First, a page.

Quick Learn – Add a Dynamic Number of Asterisks

Recently, on a Windows PowerShell forum, a person wanted a script to run each time they connected to a PowerShell remote endpoint — such as a local profile does when you open the PowerShell, console host. I recommended a couple options: Create a new endpoint, and use a ScriptsToProcess .ps1 file, or modify the default, Microsoft.PowerShell endpoint, using the Set-PSSessionConfiguration cmdlet.

To use the second option I recommended, you need to add a start up script, such as the example below does. Keep in mind that you can name the .ps1 file anything you’d like. That said, I typically name these files so that I’m certain what they go with — such as, which endpoint.

PS> Set-PSSessionConfiguration -Name Microsoft.PowerShell -StartUpScript C:\Microsoft.PowerShell.StartUpScript.ps1

In order to test my updated, Microsoft.PowerShell endpoint (on my desktop computer), I decided I would add a couple informational lines of text to the script. One would indicate the “remote” computer’s name, and the other would provide the date and time. Here’s that output.

PS> Enter-PSSession -ComputerName . # This dot indicates the local computer
You are connected to TOMMYSCOMPUTER.
6/11/2015 21:17:15 PM
[localhost]: PS C:\>

As I stared at this, I decided I would prefer that the date and time was centered under the first line, with asterisks on either side, so that both lines were the same length. This means I would need to dynamically determine how many asterisks I would need on each side of my date and time, so that the asterisks, and the date and time text, would fill up as much space as the line above. It was a new PowerShell challenge, and so I ran with it.

Before we go further, let me start by showing you an image of the end results, in case the explanation wasn’t clear. Then, we’ll walk though what I did to accomplish this task.

Add-a-Dynamic-Number-of-Asterisks-2015-01

I’ve broken down my start up script into five different parts. As you’ll see, I did things very procedurally. I wasn’t worried about using a minimal amount of commands and variables. For those with more experience, you’ll easily see how things could have been much tidier. Let’s start with the first two lines.

$Computer = "You are connected to $env:COMPUTERNAME."
$Date = Get-Date -Format G

These two lines set one variable each: $Computer and $Date. Each of these values will be used in the next example.

$TopLength = $Computer.Length
$BottomLength = $Date.Length

This section, above, determines and stores the character length of the $Computer and $Date variables. We are going to need to add asterisks for the difference between these two lengths.

$DiffInLength = $TopLength - $BottomLength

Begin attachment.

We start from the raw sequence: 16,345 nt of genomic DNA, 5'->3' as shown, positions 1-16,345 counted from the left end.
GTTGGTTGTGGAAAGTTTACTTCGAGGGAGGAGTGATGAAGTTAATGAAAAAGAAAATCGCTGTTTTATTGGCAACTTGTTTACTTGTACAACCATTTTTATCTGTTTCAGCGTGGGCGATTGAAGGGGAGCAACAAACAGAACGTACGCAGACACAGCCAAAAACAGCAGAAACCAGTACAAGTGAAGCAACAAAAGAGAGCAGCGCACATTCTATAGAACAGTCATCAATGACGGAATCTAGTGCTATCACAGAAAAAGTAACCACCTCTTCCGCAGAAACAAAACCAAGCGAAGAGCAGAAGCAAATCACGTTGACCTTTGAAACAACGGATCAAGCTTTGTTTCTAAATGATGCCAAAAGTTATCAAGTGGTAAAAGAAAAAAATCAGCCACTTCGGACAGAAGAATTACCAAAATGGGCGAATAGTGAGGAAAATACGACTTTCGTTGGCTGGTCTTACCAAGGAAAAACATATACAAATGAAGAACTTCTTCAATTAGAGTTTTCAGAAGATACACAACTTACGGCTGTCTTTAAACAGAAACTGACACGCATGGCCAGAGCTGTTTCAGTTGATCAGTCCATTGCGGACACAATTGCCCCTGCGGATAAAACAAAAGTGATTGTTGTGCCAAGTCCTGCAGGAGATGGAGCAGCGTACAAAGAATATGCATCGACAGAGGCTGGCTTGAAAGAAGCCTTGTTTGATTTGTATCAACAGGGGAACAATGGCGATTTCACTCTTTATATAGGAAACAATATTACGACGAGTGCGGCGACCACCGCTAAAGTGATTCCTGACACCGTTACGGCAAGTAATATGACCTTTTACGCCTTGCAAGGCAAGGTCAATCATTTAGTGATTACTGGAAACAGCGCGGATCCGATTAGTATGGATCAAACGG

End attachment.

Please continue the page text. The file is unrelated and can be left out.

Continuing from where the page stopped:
$Before = [math]::Round($DiffInLength/2)
$After = $DiffInLength - $Before

This third section puts the difference between $TopLength and $BottomLength into a variable called $DiffInLength. It then creates a $Before variable to store 1/2 of $DiffInLength — it will round up, if this amount isn’t a whole number. It then creates an $After variable, which will hold the leftovers from the previous calculation.

$Before = '*' * $Before
$After = '*' * $After

Next, as seen above, we’ll overwrite our $Before and $After variables with new values. Each of those values will be a set of asterisks. How do we know how many? We multiply the asterisk symbol (a string character) by the numeric values stored in the $Before and $After variables.

Write-Host -Object $Computer -ForegroundColor Green
Write-Host -Object $Before$Date$After -ForegroundColor Green

If you’re still following along, we then write out our two lines. The first line is made up of the $Computer variable. Following that line, we write our first set of asterisks, the date, and then the second set of asterisks.

This might have been a lot to take in, so you may consider copying and pasting each line into your PowerShell host and watch as it creates the two lines for you. Regardless of the length of your computer name, your two lines will be the same length, too.

Now, that last statement isn’t always true. What if we changed $Computer to just be the computer name, such as $Computer = $env:COMPUTERNAME? I know what happens; it’s throws errors and won’t let you connect to the endpoint. This problem begins with us subtracting a larger number from a smaller number. I’ve added some logic to skip a good portion of our script, if the $TopLength is smaller than $BottomLength. I’ve include the full script below.

$Computer = "You are connected to $env:COMPUTERNAME."
$Date = Get-Date -Format G

$TopLength = $Computer.Length
$BottomLength = $Date.Length

If ($TopLength -gt $BottomLength) {
    $DiffInLength = $TopLength - $BottomLength
    $Before = [math]::Round($DiffInLength/2)
    $After = $DiffInLength - $Before
    $Before = '*' * $Before
    $After = '*' * $After
}

Write-Host -Object $Computer -ForegroundColor Green
Write-Host -Object $Before$Date$After -ForegroundColor Green

In case someone wants to a see a tidier version of this same script, then here it is. We still use the $Before and $After variables, but no others, outside of our $Computer and $Date variables.

$Computer = "You are connected to $env:COMPUTERNAME."
$Date = Get-Date -Format G

If ($Computer.Length -gt $Date.Length) {
    $Before = '*' * ([math]::Round(($Computer.Length - $Date.Length)/2))
    $After = '*' * $Before.Length
}

Write-Host -Object $Computer -ForegroundColor Green
Write-Host -Object $Before$Date$After -ForegroundColor Green

 

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